Missouri Democrats filibustered bills in the state Senate Monday night that would protect children from genital mutilation and irreversible chemical treatments. While Republicans ultimately prevailed, approving the bills Tuesday morning, they still need one more affirmative vote before the legislation will pass in the House.
In the meantime, Missouri's Republican attorney general made sure children in the state will no longer be easily subjected to sex changes and chemical sterilizations.
Debate began Monday afternoon in the Missouri Senate, where Republicans control the chamber by a 24-10 margin. The focus was Republican legislation that would ban confusion-affirming surgeries and puberty blockers for minors, reported the St. Louis Post-Dispatch.
Senate Bill 39 would establish the "Missouri Save Adolescents from Experimentation (SAFE) Act," barring health care providers from providing gender transition procedures to minors. A violation would be considered unprofessional conduct and grounds for a cause of action.
The bill would also bar boys from girls' sports and vice versa in public, private, and charter schools.
Sen. Holly Rehder (R), sponsor of the legislation, indicated that contrary to LGBT activists' claims, the bill allows for children and families to continue with therapy and education, but requires that the prospective patients wait until adulthood before going under the knife, reported St. Louis Public Radio.
The purpose of the bill, ultimately, is to "put guardrails around a very difficult situation, one that we honestly as a society, certainly as a legislative body, do not know enough about," said Rehder.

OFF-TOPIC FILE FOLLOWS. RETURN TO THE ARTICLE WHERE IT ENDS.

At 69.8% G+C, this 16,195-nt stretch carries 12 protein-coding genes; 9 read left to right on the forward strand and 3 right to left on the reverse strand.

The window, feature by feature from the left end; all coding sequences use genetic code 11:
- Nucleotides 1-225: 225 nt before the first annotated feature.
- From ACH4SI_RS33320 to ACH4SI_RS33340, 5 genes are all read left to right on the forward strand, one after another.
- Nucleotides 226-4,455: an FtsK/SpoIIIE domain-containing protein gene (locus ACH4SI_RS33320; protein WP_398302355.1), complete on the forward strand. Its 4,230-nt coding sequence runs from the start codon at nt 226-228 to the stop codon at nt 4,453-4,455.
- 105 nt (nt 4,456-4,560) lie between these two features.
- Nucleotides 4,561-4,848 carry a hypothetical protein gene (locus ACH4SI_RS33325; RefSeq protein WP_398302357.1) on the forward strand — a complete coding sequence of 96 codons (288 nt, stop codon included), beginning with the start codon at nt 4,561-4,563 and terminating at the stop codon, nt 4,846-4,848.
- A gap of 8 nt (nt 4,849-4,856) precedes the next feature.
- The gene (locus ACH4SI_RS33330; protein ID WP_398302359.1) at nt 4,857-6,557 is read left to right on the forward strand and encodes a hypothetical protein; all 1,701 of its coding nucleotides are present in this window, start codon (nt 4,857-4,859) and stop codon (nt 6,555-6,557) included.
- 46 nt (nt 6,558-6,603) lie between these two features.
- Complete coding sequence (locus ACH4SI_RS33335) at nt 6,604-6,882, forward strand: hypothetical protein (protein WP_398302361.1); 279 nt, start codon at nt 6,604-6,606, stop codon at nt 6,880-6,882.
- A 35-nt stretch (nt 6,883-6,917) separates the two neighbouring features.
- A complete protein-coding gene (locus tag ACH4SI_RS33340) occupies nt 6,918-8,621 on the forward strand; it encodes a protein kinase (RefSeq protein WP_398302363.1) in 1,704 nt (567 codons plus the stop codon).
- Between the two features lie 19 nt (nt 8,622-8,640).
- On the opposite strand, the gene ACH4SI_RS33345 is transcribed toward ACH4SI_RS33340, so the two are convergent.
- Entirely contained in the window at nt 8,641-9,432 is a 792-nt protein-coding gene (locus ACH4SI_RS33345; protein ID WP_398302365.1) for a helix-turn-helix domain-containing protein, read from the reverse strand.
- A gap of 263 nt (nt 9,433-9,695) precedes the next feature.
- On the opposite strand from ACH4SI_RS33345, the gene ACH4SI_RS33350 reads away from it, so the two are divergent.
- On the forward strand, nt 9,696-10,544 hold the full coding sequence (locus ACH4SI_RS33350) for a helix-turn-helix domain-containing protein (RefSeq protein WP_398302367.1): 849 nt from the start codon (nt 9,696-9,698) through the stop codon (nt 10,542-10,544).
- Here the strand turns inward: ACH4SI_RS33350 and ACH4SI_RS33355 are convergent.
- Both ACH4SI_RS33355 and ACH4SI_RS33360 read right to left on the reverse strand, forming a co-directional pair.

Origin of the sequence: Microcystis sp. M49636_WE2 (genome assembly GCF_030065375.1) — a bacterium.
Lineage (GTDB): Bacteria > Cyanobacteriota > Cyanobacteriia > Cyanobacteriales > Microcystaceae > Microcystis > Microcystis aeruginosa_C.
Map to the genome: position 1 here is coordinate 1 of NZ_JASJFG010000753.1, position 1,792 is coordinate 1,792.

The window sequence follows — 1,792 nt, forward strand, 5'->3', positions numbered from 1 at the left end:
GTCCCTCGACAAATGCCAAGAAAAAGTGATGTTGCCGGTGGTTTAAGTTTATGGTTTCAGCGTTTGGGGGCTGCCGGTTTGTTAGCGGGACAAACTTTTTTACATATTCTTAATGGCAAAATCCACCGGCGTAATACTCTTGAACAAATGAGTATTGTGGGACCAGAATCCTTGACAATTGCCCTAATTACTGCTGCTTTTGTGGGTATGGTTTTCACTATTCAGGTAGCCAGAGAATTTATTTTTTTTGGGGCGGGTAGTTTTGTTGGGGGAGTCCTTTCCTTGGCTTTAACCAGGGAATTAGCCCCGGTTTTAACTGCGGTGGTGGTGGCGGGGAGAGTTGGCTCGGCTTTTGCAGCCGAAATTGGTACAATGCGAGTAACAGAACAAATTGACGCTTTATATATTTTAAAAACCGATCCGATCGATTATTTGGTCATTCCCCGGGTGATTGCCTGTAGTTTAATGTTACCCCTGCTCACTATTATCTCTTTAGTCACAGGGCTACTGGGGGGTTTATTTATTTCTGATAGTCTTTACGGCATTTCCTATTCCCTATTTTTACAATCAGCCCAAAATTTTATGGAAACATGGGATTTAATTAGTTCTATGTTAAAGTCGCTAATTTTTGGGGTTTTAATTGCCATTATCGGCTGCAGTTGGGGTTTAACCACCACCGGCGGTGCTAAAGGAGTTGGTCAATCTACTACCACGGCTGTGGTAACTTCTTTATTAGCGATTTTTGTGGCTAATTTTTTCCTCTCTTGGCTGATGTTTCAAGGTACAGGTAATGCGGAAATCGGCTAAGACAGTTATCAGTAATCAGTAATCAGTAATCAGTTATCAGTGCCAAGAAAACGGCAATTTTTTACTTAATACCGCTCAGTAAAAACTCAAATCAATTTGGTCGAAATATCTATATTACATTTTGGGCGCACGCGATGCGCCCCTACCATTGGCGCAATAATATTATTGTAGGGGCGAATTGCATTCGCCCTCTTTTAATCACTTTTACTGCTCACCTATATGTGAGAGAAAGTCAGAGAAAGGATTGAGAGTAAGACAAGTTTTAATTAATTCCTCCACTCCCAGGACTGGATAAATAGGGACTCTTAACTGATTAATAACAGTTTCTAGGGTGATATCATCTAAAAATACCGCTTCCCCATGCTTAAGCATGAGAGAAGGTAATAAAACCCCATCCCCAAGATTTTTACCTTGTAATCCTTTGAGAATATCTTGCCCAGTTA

In the Senate debate, which was punctuated by yelling, Sen. Denny Hoskins drew the ire of his Democrat peers early on by asking whether it was okay "for a 13-year-old boy to cut off his penis?"
Democratic Sen. Karla May said, "It is up to that parent to make that decision."
Hoskins' suggestion that transsexual surgeries entail "popping off their genitals" prompted Sen. Greg Razer to deny a fundamental component of so-called "gender-affirming care."
"Nobody's genitals are getting cut off," said Razer. "You're trying to scare people and divide people. Stop."
Just as they had two weeks ago, Democratic senators again delayed a vote on the bill with an overnight filibuster.
The Post-Dispatch reported that around 7:15 a.m. on Tuesday, Republicans approved the bills and adjourned.
To secure approval, lawmakers evidently had to include a grandfather clause for patients taking puberty blockers or hormone therapy before Aug. 27, 2023, when the law goes into effect.
Additionally, restrictions on sterilizing chemical interventions for minors will expire in 2027 unless the legislature approves another law.
Protections for now
Attorney General Andrew Bailey announced Monday that his office was issuing an emergency rule protecting minors from sex changes and puberty blockers.
In a statement ahead of the Senate debates, he noted that "because gender transition interventions are experimental, they are covered by existing Missouri law governing unfair, deceptive, and unconscionable business practices, including in administering healthcare services."